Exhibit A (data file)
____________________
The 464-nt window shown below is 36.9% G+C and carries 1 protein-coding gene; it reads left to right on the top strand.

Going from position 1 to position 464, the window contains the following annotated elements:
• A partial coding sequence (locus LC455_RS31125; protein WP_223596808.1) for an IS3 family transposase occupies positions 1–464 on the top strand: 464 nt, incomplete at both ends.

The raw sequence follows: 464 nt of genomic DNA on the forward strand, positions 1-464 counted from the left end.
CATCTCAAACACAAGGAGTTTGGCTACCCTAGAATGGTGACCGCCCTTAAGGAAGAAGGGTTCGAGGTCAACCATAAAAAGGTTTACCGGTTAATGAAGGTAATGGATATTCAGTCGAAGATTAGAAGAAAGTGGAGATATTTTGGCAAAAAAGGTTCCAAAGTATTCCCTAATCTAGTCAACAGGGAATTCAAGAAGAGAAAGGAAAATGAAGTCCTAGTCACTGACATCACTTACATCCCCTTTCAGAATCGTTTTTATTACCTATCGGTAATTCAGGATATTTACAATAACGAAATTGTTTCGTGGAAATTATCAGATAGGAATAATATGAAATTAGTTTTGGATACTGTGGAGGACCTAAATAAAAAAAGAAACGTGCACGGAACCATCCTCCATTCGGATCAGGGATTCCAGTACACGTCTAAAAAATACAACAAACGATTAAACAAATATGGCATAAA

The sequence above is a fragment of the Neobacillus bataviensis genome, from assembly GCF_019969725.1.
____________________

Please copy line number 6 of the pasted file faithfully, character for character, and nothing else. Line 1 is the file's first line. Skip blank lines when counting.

The sequence above is a fragment of the Neobacillus bataviensis genome, from assembly GCF_019969725.1.